Should investors be worried about alternative assets? Yes.

Nice podcast about finding some mental health balance on Explore FI Canada.

Another BIG thanks to Rob Carrick who highlighted the following post from Cashflows & Portfolios recently:


“Call me impressed at the level of engagement Globe and Mail readers have shown in the question of when to start Canada Pension Plan retirement benefits. This is an important subject and everything we write on it gets good traction with readers. Here’s the latest in a long sequence of articles advocating for waiting to start CPP at age 70 as opposed to taking it early at 60 or at the default age of 65.”

Thanks to Accidentally Retired for including yours truly in the latest FIRE Insights Survey. Some great and funny answers to some great questions. 

“The truly rich people I know are not consumers. They are owners. They own assets, businesses, and debt. They are often lending money to individuals and organizations instead of borrowing it to buy consumer products. The world’s economy is built on consumerism. The primary preoccupation of modern society is to acquire consumer goods.” Read more from Darious Foroux on consumerism here. 

On my site recently:

Some tax tips and general guidance on year end financial planning from respected author and tax expert Neal Winokur – including a deep discount off his tax book!

The Grumpy Accountant

Why financial planners should not be worried about FIRE including a couple with $1.8 M invested.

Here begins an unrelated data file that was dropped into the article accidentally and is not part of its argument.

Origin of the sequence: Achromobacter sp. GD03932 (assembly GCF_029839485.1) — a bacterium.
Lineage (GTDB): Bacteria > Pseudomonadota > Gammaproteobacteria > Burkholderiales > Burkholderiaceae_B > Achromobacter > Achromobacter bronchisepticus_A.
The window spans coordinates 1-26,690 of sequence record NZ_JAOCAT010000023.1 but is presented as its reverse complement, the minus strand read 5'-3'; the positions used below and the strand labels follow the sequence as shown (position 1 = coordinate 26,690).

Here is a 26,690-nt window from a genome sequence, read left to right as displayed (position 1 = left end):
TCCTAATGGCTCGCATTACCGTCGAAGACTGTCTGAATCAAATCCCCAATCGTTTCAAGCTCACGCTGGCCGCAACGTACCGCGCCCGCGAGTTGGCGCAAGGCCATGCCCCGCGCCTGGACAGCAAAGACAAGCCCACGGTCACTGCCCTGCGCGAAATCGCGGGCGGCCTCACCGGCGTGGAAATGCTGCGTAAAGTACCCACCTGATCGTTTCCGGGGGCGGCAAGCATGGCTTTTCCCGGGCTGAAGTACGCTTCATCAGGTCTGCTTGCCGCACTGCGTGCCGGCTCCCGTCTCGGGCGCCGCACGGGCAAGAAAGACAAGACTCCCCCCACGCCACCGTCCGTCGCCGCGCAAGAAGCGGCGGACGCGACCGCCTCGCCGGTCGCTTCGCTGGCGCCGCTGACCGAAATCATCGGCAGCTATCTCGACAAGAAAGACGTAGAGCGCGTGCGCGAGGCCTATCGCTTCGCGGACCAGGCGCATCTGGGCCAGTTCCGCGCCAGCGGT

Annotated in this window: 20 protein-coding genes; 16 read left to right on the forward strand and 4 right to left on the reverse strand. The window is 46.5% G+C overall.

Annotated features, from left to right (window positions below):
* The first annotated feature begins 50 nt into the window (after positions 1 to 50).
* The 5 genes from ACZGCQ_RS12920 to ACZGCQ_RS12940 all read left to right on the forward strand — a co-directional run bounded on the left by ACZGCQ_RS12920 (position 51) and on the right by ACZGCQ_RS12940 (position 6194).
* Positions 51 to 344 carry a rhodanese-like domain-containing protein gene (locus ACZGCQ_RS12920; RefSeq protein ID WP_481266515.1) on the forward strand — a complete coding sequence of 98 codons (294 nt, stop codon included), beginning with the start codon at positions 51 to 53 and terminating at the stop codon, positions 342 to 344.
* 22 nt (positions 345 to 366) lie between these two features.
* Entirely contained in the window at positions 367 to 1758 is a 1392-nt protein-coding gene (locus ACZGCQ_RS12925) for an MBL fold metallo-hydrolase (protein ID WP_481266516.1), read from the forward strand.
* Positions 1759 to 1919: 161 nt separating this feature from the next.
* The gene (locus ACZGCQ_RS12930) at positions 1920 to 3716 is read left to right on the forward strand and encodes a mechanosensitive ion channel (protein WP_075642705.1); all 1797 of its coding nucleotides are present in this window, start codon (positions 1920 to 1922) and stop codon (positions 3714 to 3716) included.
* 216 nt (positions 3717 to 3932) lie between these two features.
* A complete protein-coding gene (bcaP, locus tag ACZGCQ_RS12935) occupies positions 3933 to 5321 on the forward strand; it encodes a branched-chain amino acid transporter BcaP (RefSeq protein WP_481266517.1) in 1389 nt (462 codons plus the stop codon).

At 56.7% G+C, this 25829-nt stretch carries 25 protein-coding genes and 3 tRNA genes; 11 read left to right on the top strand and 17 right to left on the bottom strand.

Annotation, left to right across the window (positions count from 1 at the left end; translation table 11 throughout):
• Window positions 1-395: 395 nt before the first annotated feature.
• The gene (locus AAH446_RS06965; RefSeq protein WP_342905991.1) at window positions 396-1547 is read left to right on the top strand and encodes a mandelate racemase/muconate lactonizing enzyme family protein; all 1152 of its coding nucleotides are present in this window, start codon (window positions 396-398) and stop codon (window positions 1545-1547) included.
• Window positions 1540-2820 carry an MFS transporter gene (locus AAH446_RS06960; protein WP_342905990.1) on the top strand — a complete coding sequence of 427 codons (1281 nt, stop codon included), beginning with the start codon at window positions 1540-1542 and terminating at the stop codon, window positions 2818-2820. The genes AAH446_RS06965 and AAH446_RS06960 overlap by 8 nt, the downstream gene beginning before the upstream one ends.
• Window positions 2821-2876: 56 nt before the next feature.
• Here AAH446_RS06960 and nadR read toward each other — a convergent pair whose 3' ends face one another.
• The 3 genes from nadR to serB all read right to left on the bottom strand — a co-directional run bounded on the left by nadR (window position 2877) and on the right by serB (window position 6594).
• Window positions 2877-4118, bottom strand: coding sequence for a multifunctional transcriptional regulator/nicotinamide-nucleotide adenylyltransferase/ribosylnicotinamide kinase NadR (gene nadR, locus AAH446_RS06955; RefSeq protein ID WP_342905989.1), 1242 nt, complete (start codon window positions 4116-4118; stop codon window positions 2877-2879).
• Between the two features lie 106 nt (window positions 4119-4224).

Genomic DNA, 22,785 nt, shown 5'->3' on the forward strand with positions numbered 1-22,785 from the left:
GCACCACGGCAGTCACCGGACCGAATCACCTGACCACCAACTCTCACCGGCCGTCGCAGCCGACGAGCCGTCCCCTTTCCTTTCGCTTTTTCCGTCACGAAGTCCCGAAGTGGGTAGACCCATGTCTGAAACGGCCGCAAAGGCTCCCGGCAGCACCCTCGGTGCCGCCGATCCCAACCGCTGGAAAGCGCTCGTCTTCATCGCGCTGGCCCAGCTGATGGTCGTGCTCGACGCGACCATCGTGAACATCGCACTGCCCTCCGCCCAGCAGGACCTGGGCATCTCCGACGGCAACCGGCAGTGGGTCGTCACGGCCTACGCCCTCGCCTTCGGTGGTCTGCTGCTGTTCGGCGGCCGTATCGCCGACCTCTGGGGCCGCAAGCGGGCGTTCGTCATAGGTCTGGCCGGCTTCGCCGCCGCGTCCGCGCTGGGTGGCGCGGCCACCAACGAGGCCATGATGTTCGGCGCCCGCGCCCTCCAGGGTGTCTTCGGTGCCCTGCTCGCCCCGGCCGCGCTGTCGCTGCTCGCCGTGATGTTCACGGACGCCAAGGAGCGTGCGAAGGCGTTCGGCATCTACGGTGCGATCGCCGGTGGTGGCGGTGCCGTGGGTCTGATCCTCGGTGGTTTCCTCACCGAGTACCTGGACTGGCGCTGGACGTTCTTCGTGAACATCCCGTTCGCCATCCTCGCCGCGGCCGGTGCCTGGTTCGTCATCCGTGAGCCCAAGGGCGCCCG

Last but not least, if you were lucky enough to have a VERY high and sustained savings rate, and strive to “retire” at age 32 with $1 million invested, it is even possible to retire?

What might your sustainable spend be?  

Read on and find out – we have that answer here!

Is it Possible to Retire at 32 with a $1M Portfolio?

It has been mentioned that the omicron variant is likely to “steer the direction of the pandemic.” That’s making news in this MoneySense edition by Dale Roberts.

Dale also wrote about shrinking Canadian pipeline dividends from Enbridge and TC Energy. Will this continue to happen? What say you?

Always FREE resources

There are always more articles and free resources on my site:

Learn about dividend investing and how I invest.

Here is my latest income update, a November update is coming soon!

October 2021 Dividend Income Update

I keep my ETFs resource page updated regularly.

I post free retirement case studies and publish many early retirement drawdown ideas on a dedicated page.

Save, Invest, Prosper!

As always, check out my Deals page.

Have a great weekend!


My name is Mark Seed - the founder, editor and owner of My Own Advisor. As my own DIY financial advisor, I'm looking to start semi-retirement soon, sooner than most. Find out how, what I did, and what you can learn to tailor your own financial independence path. Join the newsletter read by thousands each day, always FREE.

4 Responses to "Weekend Reading – Dividend mentors and monthly income"

  1. Thank you Mark for this great post! enough links to keep me busy reading for a week 🙂
    altough I’m new to the dividend growth strategy but I’ve read a lot about the disapointment in the dividend increases for ENB and TC and for myself I would take that 7% ENB and almost 6% TC safe yield anytime of the day and I’m planning on holding for long term and adding to them , it’s amazing how those two companies and many other Canadian companies are divesting from fossil fuel .

    1. Ya, that’s the thing right Gus – you can have your yield or capital gains but you usually can’t have huge doses of both. Just doesn’t typically happen.

      I’ll continue to hold ENB and TRP for the coming years. No intention of selling and will keep DRIPping both. Like Bell, Telus, I see ENB and TRP as largely income stocks vs. higher growth but that’s OK with me since I will be relying on that income in about 3 years for living expenses.